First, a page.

But others are quieter in transforming us. In surprising us, in challenging our first impressions, as we find the worlds inside them. And that's equally rewarding. 



The spirit of connection and collaboration runs through the making of these films too. Names, motifs, dialogues, characters reappear, even when it's not a sequel, to remind us subtly how everything springs and evolves from something else. We see Jesse and Celine in a scene in Waking Life, having a conversation about dreams that references some of the things they talked about in Before Sunrise, long before Before Sunset was planned. Ethan Hawke (who appears in all these films) manages to include a whole bunch of dialogues and ideas from Linklater's other films in the song he wrote for Boyhood, one of my favourite scenes in the film:


(You can listen to Hawke singing the complete unabridged version of "Ryan's Song" here, and "Split the Difference", the other beautiful song he wrote and performed for the film here.)

While the Before series and Boyhood brought the same actors together over a prolonged period of time to work together on something that clearly meant a lot to them, Waking Life was a collaboration between a whole bunch of animation artists who contributed different scenes in the film in various styles of drawing and animation, which fits nicely with the subjectivity of dream worlds.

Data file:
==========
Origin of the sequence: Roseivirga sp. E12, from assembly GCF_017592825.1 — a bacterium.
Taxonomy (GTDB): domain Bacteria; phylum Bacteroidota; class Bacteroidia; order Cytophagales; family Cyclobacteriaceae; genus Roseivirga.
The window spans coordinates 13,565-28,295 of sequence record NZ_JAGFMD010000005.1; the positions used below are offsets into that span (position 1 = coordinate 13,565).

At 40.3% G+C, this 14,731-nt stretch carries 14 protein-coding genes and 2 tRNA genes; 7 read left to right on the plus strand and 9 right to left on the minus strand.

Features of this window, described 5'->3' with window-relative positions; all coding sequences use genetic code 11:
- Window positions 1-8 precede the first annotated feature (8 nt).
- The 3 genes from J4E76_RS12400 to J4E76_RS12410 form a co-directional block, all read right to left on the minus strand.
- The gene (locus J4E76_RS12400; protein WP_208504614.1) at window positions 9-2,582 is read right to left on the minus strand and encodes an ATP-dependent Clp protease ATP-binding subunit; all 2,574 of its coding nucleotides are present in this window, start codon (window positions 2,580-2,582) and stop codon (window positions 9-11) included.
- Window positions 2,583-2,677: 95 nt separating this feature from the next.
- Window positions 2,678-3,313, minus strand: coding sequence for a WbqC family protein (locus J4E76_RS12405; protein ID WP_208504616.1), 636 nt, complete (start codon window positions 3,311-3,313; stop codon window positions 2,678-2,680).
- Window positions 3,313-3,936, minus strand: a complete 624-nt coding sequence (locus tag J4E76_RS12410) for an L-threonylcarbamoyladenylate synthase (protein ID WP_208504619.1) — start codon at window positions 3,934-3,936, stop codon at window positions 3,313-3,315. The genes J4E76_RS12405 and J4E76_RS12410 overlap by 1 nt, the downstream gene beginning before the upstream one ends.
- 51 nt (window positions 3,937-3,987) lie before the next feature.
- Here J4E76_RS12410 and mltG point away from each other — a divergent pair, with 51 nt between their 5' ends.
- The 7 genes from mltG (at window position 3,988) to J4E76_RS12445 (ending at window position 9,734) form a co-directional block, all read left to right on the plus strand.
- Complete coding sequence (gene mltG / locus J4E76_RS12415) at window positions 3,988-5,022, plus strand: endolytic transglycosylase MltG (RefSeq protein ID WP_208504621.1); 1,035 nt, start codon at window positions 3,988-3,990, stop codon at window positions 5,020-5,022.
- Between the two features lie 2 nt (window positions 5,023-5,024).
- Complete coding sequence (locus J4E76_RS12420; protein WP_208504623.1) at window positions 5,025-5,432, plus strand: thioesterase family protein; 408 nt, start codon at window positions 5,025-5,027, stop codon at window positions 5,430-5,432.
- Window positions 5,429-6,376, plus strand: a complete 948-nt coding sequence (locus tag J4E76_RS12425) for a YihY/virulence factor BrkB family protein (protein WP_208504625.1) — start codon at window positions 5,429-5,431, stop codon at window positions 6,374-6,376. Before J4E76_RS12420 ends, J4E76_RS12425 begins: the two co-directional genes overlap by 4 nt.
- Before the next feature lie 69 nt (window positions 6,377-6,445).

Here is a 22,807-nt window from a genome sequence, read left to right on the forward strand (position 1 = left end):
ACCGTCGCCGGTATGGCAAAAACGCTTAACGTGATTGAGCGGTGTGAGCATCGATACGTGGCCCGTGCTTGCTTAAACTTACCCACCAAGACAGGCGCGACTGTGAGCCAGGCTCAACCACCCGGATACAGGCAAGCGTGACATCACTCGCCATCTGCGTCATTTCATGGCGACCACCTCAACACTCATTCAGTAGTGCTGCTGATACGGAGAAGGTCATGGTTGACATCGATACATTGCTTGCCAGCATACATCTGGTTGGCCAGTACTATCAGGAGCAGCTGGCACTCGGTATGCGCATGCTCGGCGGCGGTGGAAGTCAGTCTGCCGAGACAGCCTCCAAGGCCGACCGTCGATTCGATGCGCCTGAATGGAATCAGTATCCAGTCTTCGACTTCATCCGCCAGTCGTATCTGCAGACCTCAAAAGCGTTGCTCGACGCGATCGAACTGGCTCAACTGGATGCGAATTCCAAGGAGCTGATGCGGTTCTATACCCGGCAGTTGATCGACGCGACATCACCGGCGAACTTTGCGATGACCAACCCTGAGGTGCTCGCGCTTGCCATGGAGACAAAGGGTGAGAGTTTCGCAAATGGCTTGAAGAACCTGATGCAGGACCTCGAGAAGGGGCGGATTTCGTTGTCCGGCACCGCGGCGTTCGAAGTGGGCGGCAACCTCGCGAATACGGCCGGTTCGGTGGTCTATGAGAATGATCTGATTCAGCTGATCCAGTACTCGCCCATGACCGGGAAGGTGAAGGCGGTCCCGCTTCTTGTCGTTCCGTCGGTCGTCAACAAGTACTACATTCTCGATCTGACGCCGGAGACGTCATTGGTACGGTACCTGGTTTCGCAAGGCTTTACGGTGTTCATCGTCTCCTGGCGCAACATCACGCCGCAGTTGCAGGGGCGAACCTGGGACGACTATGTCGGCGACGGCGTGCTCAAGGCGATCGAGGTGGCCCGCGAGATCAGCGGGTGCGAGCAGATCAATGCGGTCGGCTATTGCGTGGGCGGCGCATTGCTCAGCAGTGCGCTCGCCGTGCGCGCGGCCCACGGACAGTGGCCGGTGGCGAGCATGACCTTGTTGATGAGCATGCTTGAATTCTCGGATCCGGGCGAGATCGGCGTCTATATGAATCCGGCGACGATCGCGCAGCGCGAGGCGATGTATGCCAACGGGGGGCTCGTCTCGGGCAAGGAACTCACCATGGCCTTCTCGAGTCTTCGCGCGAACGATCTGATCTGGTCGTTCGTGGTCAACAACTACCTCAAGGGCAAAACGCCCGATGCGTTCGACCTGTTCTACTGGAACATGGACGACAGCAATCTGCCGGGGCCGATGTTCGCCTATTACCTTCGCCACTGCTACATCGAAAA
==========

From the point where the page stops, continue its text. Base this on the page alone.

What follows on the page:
And then there's Before Midnight, coming full circle, with fights that have happened and will happen again; with themes and things that have been discussed and will be discussed again; with reminders about ephemerality and repetition, giving some sort of shape to a shapeless existence. Relationships are fragile, but maybe they are not as fragile as we think. Natalia talks about visions of her dead husband, just like Jesse all those years ago told Celine about seeing his dead grandmother.



Who knows how we reverberate through each other's lives?

8 comments:

  1. What about School of Rock? It's quite different from his other movies but one of my favorites. Reminds us to not let that spark of rebellion die.

    I didn't like Boyhood that much; maybe the hype is to blame. The effort is commendable but the story was just okay.

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    1. I know you love School of Rock ;) I watched Slacker after I wrote this post, and wanted to see SoR again. I remember enjoying it. But very different from this style I'd say...maybe because he didn't write that one?